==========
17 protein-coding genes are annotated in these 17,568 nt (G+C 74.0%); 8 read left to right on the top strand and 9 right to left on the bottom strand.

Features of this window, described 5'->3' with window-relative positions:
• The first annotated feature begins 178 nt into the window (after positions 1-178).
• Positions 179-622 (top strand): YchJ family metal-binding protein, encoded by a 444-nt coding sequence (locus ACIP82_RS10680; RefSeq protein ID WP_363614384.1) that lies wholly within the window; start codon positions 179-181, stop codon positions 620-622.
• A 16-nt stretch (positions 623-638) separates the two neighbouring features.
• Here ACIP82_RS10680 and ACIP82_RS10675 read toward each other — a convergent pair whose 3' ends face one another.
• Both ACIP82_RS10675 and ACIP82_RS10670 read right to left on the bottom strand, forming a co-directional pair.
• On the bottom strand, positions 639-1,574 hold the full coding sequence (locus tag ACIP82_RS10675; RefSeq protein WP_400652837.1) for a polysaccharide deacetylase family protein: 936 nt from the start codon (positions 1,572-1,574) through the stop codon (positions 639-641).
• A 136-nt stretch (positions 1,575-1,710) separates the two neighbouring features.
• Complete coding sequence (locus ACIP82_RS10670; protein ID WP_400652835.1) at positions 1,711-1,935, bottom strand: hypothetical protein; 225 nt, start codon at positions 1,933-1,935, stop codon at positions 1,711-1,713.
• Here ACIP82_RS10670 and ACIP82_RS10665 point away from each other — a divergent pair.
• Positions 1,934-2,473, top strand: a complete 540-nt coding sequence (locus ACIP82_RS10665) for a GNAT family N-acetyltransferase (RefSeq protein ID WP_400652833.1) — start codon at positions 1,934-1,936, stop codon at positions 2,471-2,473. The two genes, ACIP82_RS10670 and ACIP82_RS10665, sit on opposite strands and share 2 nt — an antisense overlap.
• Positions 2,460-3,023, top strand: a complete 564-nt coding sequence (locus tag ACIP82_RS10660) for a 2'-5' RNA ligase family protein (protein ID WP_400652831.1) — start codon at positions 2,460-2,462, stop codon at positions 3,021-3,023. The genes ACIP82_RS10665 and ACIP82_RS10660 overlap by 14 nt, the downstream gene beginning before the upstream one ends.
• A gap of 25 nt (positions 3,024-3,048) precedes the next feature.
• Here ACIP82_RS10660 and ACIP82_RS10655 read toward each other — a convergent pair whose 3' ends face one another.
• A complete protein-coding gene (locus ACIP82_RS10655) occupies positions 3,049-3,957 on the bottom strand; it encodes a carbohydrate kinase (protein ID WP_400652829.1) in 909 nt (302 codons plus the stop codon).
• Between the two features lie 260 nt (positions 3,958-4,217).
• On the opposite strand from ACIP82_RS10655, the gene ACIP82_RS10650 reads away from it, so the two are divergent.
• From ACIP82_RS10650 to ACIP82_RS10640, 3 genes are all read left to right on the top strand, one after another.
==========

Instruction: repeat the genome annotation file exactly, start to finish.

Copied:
17 protein-coding genes are annotated in these 17,568 nt (G+C 74.0%); 8 read left to right on the top strand and 9 right to left on the bottom strand.

Features of this window, described 5'->3' with window-relative positions:
• The first annotated feature begins 178 nt into the window (after positions 1-178).
• Positions 179-622 (top strand): YchJ family metal-binding protein, encoded by a 444-nt coding sequence (locus ACIP82_RS10680; RefSeq protein ID WP_363614384.1) that lies wholly within the window; start codon positions 179-181, stop codon positions 620-622.
• A 16-nt stretch (positions 623-638) separates the two neighbouring features.
• Here ACIP82_RS10680 and ACIP82_RS10675 read toward each other — a convergent pair whose 3' ends face one another.
• Both ACIP82_RS10675 and ACIP82_RS10670 read right to left on the bottom strand, forming a co-directional pair.
• On the bottom strand, positions 639-1,574 hold the full coding sequence (locus tag ACIP82_RS10675; RefSeq protein WP_400652837.1) for a polysaccharide deacetylase family protein: 936 nt from the start codon (positions 1,572-1,574) through the stop codon (positions 639-641).
• A 136-nt stretch (positions 1,575-1,710) separates the two neighbouring features.
• Complete coding sequence (locus ACIP82_RS10670; protein ID WP_400652835.1) at positions 1,711-1,935, bottom strand: hypothetical protein; 225 nt, start codon at positions 1,933-1,935, stop codon at positions 1,711-1,713.
• Here ACIP82_RS10670 and ACIP82_RS10665 point away from each other — a divergent pair.
• Positions 1,934-2,473, top strand: a complete 540-nt coding sequence (locus ACIP82_RS10665) for a GNAT family N-acetyltransferase (RefSeq protein ID WP_400652833.1) — start codon at positions 1,934-1,936, stop codon at positions 2,471-2,473. The two genes, ACIP82_RS10670 and ACIP82_RS10665, sit on opposite strands and share 2 nt — an antisense overlap.
• Positions 2,460-3,023, top strand: a complete 564-nt coding sequence (locus tag ACIP82_RS10660) for a 2'-5' RNA ligase family protein (protein ID WP_400652831.1) — start codon at positions 2,460-2,462, stop codon at positions 3,021-3,023. The genes ACIP82_RS10665 and ACIP82_RS10660 overlap by 14 nt, the downstream gene beginning before the upstream one ends.
• A gap of 25 nt (positions 3,024-3,048) precedes the next feature.
• Here ACIP82_RS10660 and ACIP82_RS10655 read toward each other — a convergent pair whose 3' ends face one another.
• A complete protein-coding gene (locus ACIP82_RS10655) occupies positions 3,049-3,957 on the bottom strand; it encodes a carbohydrate kinase (protein ID WP_400652829.1) in 909 nt (302 codons plus the stop codon).
• Between the two features lie 260 nt (positions 3,958-4,217).
• On the opposite strand from ACIP82_RS10655, the gene ACIP82_RS10650 reads away from it, so the two are divergent.
• From ACIP82_RS10650 to ACIP82_RS10640, 3 genes are all read left to right on the top strand, one after another.